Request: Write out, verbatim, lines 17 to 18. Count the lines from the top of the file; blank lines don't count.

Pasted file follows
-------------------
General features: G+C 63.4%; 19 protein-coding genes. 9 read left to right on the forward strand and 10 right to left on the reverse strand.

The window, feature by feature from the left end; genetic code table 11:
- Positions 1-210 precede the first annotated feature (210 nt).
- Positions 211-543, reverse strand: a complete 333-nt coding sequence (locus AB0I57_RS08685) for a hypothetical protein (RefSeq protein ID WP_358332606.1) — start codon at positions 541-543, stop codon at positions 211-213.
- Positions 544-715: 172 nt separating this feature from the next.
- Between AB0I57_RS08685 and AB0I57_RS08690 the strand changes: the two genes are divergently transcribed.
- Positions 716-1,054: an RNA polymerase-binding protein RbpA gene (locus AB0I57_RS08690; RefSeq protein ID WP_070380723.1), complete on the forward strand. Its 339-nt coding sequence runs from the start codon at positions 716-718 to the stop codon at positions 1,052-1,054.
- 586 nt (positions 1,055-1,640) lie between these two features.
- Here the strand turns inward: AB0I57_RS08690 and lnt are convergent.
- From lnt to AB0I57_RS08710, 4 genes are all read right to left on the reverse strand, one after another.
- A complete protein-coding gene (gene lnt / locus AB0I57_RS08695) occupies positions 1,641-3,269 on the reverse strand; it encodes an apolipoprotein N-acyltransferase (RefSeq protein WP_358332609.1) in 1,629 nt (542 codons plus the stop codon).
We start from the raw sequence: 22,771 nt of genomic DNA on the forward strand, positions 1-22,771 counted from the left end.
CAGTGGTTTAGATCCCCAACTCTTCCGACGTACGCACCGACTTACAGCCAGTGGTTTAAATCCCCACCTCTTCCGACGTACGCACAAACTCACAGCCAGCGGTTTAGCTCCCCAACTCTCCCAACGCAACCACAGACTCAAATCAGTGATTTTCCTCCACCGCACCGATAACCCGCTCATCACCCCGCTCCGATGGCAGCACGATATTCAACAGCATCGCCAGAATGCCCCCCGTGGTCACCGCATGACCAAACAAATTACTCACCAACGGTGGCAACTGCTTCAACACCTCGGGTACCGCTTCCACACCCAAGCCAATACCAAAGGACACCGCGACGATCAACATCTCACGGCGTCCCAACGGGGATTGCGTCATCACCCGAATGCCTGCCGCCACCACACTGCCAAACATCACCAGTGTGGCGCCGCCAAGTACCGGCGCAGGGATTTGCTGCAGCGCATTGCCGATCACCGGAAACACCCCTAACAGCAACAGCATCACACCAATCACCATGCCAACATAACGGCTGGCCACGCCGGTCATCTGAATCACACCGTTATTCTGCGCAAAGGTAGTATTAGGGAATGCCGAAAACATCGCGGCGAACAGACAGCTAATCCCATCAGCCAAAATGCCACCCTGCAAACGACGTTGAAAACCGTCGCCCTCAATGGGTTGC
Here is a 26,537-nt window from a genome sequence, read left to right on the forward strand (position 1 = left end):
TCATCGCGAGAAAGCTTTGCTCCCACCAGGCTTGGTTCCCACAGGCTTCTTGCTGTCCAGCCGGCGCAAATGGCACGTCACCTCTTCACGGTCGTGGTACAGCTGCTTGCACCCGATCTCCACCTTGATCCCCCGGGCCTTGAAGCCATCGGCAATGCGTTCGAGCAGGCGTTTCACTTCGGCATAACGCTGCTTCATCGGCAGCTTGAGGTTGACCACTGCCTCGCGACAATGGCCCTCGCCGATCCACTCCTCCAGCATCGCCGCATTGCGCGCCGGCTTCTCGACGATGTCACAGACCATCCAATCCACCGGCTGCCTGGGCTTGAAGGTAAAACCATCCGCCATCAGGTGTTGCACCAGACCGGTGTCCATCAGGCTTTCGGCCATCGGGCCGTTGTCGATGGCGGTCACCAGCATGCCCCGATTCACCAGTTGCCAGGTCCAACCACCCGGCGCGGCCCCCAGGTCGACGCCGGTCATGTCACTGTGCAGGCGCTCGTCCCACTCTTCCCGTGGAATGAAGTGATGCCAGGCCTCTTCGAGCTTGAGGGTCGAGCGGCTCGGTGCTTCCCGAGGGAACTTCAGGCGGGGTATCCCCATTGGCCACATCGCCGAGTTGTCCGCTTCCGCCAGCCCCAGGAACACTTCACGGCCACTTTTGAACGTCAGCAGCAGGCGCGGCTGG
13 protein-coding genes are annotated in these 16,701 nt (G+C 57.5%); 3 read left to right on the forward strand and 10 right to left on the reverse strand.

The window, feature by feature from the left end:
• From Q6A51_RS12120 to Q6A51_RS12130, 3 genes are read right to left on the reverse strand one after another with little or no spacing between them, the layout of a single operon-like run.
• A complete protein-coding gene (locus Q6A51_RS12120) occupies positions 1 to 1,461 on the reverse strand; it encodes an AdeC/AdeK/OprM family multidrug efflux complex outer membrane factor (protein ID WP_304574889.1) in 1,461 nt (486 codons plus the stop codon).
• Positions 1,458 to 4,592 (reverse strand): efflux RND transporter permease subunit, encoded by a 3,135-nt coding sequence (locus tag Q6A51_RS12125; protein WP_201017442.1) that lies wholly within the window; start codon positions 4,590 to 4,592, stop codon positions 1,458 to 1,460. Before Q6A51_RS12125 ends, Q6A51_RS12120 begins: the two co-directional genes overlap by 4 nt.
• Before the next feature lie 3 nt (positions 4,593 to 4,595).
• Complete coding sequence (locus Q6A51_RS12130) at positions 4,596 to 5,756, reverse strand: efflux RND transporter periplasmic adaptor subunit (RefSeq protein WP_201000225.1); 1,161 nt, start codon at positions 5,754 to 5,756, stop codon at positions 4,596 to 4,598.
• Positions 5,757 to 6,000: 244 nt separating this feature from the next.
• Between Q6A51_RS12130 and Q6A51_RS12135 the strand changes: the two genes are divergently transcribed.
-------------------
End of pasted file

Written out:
The window, feature by feature from the left end:
• From Q6A51_RS12120 to Q6A51_RS12130, 3 genes are read right to left on the reverse strand one after another with little or no spacing between them, the layout of a single operon-like run.